But really, you hit it on the head when you speculated that you must examine your own fears.
I’ve said this before, and I’ll never stop saying it.
The real opportunity for growth and learning when studying the events of 9/11 is this.
Once you realize that 9/11 was an inside job, conceived and carried out by members of the highest levels of the American government, a window opens in your mind that reveals the hypocritical and destructive nature of American behavior over time, and you begin to see that all these heroicized wars that have been conducted in the name of democracy and freedom were really something quite different.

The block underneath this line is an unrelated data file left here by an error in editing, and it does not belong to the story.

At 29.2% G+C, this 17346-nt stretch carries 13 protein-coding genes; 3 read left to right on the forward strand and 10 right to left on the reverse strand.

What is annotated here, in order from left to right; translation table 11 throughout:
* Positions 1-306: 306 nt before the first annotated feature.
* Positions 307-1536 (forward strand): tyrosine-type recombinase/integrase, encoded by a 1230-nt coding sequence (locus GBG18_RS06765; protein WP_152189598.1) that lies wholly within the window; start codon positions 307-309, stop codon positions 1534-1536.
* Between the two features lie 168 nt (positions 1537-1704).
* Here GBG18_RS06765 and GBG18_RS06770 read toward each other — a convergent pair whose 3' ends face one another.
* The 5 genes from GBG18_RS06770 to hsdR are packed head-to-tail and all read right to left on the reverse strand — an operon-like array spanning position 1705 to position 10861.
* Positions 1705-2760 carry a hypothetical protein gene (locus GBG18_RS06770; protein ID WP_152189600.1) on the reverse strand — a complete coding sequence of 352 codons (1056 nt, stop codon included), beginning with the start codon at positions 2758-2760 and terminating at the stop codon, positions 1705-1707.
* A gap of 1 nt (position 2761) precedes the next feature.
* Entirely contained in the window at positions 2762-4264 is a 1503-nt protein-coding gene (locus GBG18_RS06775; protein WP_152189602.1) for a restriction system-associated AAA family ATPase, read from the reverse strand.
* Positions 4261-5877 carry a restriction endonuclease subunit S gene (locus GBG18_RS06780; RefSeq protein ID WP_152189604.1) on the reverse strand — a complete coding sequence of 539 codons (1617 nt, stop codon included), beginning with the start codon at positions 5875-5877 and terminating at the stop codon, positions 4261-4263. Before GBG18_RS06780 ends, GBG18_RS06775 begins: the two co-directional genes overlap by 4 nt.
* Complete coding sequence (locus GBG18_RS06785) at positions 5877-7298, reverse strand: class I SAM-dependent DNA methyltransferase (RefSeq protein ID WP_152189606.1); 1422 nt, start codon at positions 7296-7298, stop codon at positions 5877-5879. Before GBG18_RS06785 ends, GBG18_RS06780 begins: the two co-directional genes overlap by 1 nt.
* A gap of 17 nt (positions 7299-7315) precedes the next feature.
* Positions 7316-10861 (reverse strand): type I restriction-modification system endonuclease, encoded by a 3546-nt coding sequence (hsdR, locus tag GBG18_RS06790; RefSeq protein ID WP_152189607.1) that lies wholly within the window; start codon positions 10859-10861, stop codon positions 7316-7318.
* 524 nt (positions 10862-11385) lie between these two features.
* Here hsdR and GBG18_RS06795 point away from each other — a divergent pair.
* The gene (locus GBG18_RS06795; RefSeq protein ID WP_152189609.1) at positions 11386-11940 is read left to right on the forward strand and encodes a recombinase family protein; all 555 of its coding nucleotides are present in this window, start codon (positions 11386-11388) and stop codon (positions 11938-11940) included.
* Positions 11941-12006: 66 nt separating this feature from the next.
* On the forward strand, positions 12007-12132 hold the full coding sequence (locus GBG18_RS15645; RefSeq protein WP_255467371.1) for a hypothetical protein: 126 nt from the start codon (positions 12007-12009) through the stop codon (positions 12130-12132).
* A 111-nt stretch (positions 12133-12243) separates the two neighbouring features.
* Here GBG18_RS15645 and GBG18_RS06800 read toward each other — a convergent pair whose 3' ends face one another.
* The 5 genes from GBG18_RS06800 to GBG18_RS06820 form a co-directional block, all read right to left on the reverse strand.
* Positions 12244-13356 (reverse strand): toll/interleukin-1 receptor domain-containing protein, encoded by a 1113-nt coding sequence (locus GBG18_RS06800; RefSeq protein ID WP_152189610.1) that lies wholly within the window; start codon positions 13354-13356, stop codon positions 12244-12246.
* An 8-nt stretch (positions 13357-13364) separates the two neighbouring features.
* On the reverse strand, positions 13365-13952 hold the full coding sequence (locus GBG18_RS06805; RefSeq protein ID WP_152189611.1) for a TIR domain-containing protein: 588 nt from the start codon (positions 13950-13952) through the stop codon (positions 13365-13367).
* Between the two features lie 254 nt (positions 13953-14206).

At this point, it becomes a matter of do you have genuine integrity or don’t you? As we all know, the first requirement of true integrity is admitting your own faults. I think there is no question in anyone’s mind at this moment that America has no integrity (hell, you just need to look at the Indian treaties to realize that). Certainly the mainstream American media has absolutely no integrity, in that it’s obvious to everyone the real stories about the Iraq war, depleted uranium, public corruption, fixed elections, and on and on ad infinitum are never mentioned by the hateful robots you see reading the “news” on TV).
But the larger question is: Do WE have integrity? I’m talking about you and me.